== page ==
As always in Australian football, 2021 is set to be a big year.
After a year which was continually disrupted by a global pandemic, the game’s future seems to be much brighter in 2021. Here are some of the reasons why:
An Independent A-League and W-League
After years of infighting, the A-League and W-League were finally unbundled from Football Australia on the last day of 2020.
A new organisation of A-League club owners, under the moniker of Australian Professional Leagues (APL), will now take over the operational, commercial and marketing control of both leagues.
Essentially, the league’s power brokers will now have more incentive to invest and market the leagues as they now have the impetus to attract and organise their own business dealings.
Chair of APL and co-owner of the Western Sydney Wanderers, Paul Lederer, spoke of the importance of the deal: “This is an historic moment for the future of football in Australia – for the fan, for the player, for the whole game.
“It’s now time to earn and deliver the future our game deserves. The handbrake on the game is off; owners can finally invest in what they own and create value for the entire footballing ecosystem.
“Players can plan their careers in Australian football, fans can reconnect with the game that they love, and clubs can create meaningful moments for the whole Australian football family.”
Domestic Transfer System
One of Football Australia’s ‘XI Principles’ outlined the need to stimulate and grow the Australian football economy, with the establishment of a new and modern domestic transfer system mooted as a proposed measure.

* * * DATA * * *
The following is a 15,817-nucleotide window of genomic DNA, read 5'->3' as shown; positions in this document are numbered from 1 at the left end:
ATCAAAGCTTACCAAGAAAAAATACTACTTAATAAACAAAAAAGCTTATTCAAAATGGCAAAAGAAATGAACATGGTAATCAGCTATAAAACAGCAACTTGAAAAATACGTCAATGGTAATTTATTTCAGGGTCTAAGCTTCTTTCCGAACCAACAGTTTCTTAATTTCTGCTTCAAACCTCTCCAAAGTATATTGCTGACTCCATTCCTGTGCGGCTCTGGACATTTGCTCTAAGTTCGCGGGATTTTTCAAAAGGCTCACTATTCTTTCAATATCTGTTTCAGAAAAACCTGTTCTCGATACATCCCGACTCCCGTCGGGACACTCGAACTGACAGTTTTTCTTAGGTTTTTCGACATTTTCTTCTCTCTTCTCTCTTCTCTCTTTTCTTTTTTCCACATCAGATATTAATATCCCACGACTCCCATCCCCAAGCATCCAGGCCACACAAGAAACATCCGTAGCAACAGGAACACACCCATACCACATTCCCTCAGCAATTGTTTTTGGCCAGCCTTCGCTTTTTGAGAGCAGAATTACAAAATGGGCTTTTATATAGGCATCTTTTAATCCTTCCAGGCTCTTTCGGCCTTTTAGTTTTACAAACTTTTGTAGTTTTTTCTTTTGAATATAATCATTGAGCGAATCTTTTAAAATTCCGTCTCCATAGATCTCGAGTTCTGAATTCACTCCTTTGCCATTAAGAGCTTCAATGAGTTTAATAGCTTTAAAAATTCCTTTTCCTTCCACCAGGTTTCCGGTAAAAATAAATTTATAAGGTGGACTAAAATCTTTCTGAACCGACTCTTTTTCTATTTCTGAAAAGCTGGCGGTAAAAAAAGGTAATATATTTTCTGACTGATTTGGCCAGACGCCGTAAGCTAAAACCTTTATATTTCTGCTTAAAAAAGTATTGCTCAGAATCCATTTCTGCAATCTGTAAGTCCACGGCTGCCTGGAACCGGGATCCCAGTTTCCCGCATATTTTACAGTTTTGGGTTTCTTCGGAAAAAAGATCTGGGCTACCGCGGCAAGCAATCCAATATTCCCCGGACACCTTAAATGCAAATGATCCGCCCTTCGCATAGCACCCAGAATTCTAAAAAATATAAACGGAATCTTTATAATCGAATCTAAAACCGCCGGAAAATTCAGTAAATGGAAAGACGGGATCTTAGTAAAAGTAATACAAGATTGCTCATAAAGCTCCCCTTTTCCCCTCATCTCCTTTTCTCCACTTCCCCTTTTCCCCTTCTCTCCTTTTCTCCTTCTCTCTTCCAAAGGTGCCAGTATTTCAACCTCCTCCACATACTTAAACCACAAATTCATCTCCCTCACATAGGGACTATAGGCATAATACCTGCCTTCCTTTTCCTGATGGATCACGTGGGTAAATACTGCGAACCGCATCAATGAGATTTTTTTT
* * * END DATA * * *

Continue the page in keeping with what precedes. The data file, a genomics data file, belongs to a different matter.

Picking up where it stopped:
Last week Football Australia released a Domestic Transfer System White Paper, which will set the wheels in motion to revamp the current model into one which falls in-line with the rest of the global game.
It’s an area where Australian football is falling behind, with FIFA reporting in 2019 that Australian clubs only received US$1.9 million in international transfer fees, compared to other Asian nations like Japan who garnered US$29.4 million.
Football Australia CEO James Johnson has placed significant importance on the issue and the implementation of a proper domestic transfer system will finally reward a broad range of clubs across the Australian football pyramid.
“The establishment of a modern Domestic Transfer System in 2021 by Football Australia will seek to remedy the ‘gap’ that has been created in the Australian football ecosystem by providing opportunities to progressive clubs at all levels of the sport to generate new revenue streams which can be deployed into the ongoing training and development of players, and the clubs themselves,” he said.
“We believe that the implementation of a fit-for-purpose system will have transformational benefits for football in Australia and particularly our professional and grassroots clubs by reconnecting the game and stimulating growth,” Johnson concluded.
National Second Division